“Often you’ll sell the product to somebody, and they’ll have to turn around and ‘sell’ it internally to get people to use it,” Hurley adds. “And I’m part of that. I do a lot of demos for sales I’ve already made.”
Surviving the economic downturn: “Everybody gets so discouraged in these times. You still have to do your work for things that could happen two, three, four years down the line. Salespeople seem to jump around a lot. I don’t do that. I like to stay in one place and develop a pipeline.”
Key to success: “For me it’s establishing a key stakeholder, leveraging that stakeholder, helping them have the ammunition to help you sell internally,” Hurley says. “Because as soon as the conference is over, as soon as the demo is over, you’re not in the room to see what’s going on, to answer questions they might have. So it’s important to identify that champion internally and make sure they can be your advocate after the call’s over.”
Aron Adler, 36
Vice president of
sales operations, Source Office
What he does: Adler manages $5 million in recurring sales in the office supply and technology marketplace in metro Denver. Out of 30 representatives on the team, he is the top salesperson.
Background: Adler, who graduated from the University of Colorado with a degree in international affairs, went to work for an environmental products manufacturer after college. He’s been with Source Office Products for 13 years.
Secret to success: “Be terrible at saying ‘No.’ Be willing to go to the ends of the Earth for your customer, and give them a level of service they couldn’t get anywhere else. That’s the key to keeping the customer, and repeat customers are so important when the economy is down.”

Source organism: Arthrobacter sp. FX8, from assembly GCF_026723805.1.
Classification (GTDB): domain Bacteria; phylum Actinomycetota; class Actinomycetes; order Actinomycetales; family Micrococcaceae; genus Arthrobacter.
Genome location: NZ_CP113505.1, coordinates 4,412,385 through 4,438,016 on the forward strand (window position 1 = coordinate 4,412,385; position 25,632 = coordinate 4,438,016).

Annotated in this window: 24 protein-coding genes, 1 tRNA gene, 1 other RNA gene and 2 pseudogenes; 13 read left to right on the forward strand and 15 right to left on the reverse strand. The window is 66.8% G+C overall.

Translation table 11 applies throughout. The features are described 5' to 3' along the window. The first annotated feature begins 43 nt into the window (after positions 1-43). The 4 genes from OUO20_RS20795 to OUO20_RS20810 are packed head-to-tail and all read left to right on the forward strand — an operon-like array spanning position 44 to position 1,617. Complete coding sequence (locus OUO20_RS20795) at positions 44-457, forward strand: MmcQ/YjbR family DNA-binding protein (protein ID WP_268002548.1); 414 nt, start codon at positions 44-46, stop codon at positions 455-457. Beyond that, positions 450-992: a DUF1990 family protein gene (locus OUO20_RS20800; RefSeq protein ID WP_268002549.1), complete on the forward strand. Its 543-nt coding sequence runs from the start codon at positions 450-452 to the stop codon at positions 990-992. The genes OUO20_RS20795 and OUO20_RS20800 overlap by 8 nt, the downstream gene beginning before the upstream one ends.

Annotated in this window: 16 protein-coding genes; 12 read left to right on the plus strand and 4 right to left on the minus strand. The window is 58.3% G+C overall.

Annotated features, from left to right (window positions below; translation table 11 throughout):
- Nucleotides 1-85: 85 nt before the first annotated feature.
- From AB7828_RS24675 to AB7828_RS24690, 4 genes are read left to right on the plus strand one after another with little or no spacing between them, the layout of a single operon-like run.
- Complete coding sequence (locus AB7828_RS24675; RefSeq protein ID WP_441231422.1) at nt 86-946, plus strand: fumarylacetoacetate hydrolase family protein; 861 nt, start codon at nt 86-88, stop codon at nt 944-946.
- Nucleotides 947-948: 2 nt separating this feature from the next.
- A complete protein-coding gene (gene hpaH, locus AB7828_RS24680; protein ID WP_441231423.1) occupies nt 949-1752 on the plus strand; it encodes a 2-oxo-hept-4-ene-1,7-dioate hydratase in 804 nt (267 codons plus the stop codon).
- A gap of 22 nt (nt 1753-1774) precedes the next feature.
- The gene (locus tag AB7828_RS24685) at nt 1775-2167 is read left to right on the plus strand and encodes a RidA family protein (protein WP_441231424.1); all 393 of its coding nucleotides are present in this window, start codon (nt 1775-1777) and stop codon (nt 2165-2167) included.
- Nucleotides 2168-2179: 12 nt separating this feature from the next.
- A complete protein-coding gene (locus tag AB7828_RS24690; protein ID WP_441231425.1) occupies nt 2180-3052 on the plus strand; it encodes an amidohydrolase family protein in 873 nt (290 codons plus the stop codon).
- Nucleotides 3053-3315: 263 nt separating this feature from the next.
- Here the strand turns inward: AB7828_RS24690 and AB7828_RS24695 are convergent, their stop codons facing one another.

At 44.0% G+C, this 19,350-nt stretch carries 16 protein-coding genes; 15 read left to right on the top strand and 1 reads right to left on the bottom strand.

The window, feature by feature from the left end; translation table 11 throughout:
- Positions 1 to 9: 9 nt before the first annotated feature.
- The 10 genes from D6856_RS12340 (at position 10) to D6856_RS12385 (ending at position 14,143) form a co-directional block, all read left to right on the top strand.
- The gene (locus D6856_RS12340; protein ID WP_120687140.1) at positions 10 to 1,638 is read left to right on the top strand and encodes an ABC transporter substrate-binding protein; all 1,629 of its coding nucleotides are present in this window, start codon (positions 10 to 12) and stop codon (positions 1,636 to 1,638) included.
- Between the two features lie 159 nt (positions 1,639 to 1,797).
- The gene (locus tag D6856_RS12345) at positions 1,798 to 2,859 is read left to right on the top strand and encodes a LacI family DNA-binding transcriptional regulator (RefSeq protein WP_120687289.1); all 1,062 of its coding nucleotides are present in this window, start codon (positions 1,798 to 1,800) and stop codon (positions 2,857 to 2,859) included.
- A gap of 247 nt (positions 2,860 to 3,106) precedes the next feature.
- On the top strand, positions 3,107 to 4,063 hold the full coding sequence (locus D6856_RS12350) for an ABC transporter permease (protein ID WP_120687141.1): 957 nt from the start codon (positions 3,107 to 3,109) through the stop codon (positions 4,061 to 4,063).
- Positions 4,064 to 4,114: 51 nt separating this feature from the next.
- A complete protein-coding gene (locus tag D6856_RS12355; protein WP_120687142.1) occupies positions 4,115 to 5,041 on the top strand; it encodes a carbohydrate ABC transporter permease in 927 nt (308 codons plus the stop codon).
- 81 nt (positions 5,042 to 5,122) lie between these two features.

No sales pitch: “I’m grateful for the repeat nature of my work. I’ve had a lot of wonderful customers who have trusted me. I never want someone to feel like they’re buying something they don’t need; I want them to feel like I’ve listened to them and helped them out. My advice to someone starting out in this line of work is simply to do the right thing every time. Treat people fairly and ethically. Ultimately, this is a small town, and word gets around.”
Kris Swanson, 38
Business development manager, Marquam Group’s Desert Mountain region, Denver
What she does: Technical sales and consulting, focusing on medium-sized businesses to Fortune 100 companies. Swanson was tabbed in February to lead Marquam Group’s foray into the Denver market. Headquartered in Portland, Ore., Marquam Group is a managed partner for Microsoft, specializing in SharePoint.